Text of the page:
Saturday, March 14, 2009

Sculpture Meister Beasley

  Recently a few of us were treated to a wonderful private tour of the studio compound of Bruce Beasley, world-renowned sculptor living and working in Oakland.  Fortuitously, the tour followed a few days after we attended a public talk sponsored by the Palo Alto Public Art Commission, in which Bruce showed slides of the chronology of his work and discussed processes, physical considerations, outcomes, designs, people, places and all the juicy evolutionary bits and pieces that make up being an artist and having a creative life.  

My first experience with really getting into Bruce’s work was writing the Commission’s promo postcard about the talk, requiring that I search online to find out more about him. But what really made me genuinely like him was how he came across during his talk as a warm, intelligent, accessible, and generous person in addition to being a creative and engaging artist who makes fantastic works and pushes it all to the limits and beyond. In a word, it’s very cool stuff and he is a very cool dude in ways that are deeply authentic. As an artist, I resonated with his description of the creative process as being more of an exploration (sorry, Bruce, if I am paraphrasing inaccurately) and his answer to the question of what is the meaning of life, and his recommendation that young artists “forget about art school and just go make art.”  It was all unexpected and satisfying.

His studio compound – yes, probably a city block’s worth of area if you take into account both sides of the street he commands – is a series of buildings each more intriguing than the next, in which he lives and works. We didn’t see the home part, understandably, but Bruce was extremely generous showing and explaining the newer working studio (a cavernous room 

with lots of glass and lots of tools), the old studio (another cavernous room with abandoned tools that harkened to past lives), the verdant gardens (which he planted from scratch) and the outdoor sculpture garden.  The latter was full of intermediate and large sculptures in granite and stainless steel, making me feel like I was wandering around like Alice in a fantastical wonderland. There was even a long reflecting pool flanked by myriad sculptures and a deck with trellis overhead that promised a summer covered with fragrant wisteria. What was not to like.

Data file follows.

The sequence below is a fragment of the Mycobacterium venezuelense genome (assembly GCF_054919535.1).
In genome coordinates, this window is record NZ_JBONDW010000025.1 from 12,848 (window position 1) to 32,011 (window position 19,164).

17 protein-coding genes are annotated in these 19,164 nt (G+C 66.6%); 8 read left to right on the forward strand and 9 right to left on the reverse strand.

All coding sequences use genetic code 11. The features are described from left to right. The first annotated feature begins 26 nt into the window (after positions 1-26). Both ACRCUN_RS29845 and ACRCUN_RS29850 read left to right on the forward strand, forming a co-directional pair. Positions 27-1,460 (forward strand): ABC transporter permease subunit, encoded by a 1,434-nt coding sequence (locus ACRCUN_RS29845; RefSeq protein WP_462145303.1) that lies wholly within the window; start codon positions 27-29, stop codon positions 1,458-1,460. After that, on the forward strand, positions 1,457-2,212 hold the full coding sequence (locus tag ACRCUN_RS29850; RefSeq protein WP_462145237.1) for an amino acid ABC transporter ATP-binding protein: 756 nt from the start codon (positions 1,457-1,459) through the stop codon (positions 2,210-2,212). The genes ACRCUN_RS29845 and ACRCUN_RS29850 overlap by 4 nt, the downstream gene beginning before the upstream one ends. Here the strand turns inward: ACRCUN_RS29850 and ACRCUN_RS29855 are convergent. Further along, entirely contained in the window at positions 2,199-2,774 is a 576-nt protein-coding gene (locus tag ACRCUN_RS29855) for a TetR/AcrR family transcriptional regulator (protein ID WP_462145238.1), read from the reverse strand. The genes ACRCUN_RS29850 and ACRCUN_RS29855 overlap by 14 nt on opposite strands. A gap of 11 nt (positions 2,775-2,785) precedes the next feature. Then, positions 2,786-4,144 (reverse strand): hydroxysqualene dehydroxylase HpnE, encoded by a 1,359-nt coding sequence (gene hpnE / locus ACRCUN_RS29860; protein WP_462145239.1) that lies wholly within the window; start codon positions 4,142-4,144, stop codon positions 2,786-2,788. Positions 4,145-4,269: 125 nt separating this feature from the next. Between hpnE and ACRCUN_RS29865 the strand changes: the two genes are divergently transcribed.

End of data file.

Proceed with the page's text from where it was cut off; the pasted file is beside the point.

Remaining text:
Aside from the enchanting environment, Bruce’s demonstrations of how he makes the stainless steel sculptures such as his famous “Gathering of The Moons” commissioned by the Chinese Government for the Olympic Park in Beijing, and the challenges and solutions to working with steel fabrications, made the morning memorable. It was intriguing to hear how he works first with designing on computer (CAD work), then creates small prototypes and then extrapolates from there.

Clearly, each sculpture is time-intensive, demanding not just in intensely creative mind, but experience and loads of patience. There is so much more about the process that I couldn’t even begin to fully describe it here—but it makes me feel  like a slacker for devoting just ordinary days to creating an image rather than many months and even years Bruce takes to work out some of his pieces. 

Then, the icing was going across the street to see the inside of the humungous building he scultped as an eventual museum space that included one whole wall three stories high of window, had a neat curved yellow-ballustraded mezzanine inside, and a gorgeously yellow Spacemaster SX 30-ton hoist overhead that was used to move his huge sculptures and place them just so in the room. (He did say in his lecture that one of the things he liked best was seeing his big pieces dangling in the air.) Eventually, he revealed, this building would go to the Oakland Museum. It is definitely worthy.

Artists like Bruce are a local treasure. I hope that you have a chance to see some of his work soon and maybe even talk to him sometime.

Note: For local viewing, Stanford has two Beasley sculptures, one in front of the Cantor Museum and another in front of the Kresgee Auditorium. You can also go to SculptureSiteGallery in San Francisco, or right now learn more about Bruce from his own website.

Photos courtesy of Darrel Rhea.

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